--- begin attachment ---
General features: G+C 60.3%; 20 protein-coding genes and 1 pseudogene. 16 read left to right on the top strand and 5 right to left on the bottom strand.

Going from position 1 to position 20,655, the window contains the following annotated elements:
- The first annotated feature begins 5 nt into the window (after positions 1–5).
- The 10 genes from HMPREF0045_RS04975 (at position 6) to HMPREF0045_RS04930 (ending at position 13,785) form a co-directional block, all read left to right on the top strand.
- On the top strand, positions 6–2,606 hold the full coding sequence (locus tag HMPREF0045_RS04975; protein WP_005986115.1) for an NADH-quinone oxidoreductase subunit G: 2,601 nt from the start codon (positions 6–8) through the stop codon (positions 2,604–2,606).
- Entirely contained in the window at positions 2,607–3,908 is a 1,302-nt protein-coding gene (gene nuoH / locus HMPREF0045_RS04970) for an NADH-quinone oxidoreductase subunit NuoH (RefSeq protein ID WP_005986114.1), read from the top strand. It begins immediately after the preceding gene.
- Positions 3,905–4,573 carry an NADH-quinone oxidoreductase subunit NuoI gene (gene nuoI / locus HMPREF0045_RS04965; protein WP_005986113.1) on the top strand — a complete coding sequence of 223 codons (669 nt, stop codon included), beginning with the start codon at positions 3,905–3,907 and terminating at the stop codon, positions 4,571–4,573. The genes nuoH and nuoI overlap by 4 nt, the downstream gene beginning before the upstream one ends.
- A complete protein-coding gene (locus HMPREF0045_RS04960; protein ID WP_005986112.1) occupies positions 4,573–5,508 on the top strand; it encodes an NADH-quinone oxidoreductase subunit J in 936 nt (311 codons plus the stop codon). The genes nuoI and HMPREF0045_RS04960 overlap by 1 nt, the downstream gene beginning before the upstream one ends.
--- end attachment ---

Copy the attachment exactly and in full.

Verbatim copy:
General features: G+C 60.3%; 20 protein-coding genes and 1 pseudogene. 16 read left to right on the top strand and 5 right to left on the bottom strand.

Going from position 1 to position 20,655, the window contains the following annotated elements:
- The first annotated feature begins 5 nt into the window (after positions 1–5).
- The 10 genes from HMPREF0045_RS04975 (at position 6) to HMPREF0045_RS04930 (ending at position 13,785) form a co-directional block, all read left to right on the top strand.
- On the top strand, positions 6–2,606 hold the full coding sequence (locus tag HMPREF0045_RS04975; protein WP_005986115.1) for an NADH-quinone oxidoreductase subunit G: 2,601 nt from the start codon (positions 6–8) through the stop codon (positions 2,604–2,606).
- Entirely contained in the window at positions 2,607–3,908 is a 1,302-nt protein-coding gene (gene nuoH / locus HMPREF0045_RS04970) for an NADH-quinone oxidoreductase subunit NuoH (RefSeq protein ID WP_005986114.1), read from the top strand. It begins immediately after the preceding gene.
- Positions 3,905–4,573 carry an NADH-quinone oxidoreductase subunit NuoI gene (gene nuoI / locus HMPREF0045_RS04965; protein WP_005986113.1) on the top strand — a complete coding sequence of 223 codons (669 nt, stop codon included), beginning with the start codon at positions 3,905–3,907 and terminating at the stop codon, positions 4,571–4,573. The genes nuoH and nuoI overlap by 4 nt, the downstream gene beginning before the upstream one ends.
- A complete protein-coding gene (locus HMPREF0045_RS04960; protein ID WP_005986112.1) occupies positions 4,573–5,508 on the top strand; it encodes an NADH-quinone oxidoreductase subunit J in 936 nt (311 codons plus the stop codon). The genes nuoI and HMPREF0045_RS04960 overlap by 1 nt, the downstream gene beginning before the upstream one ends.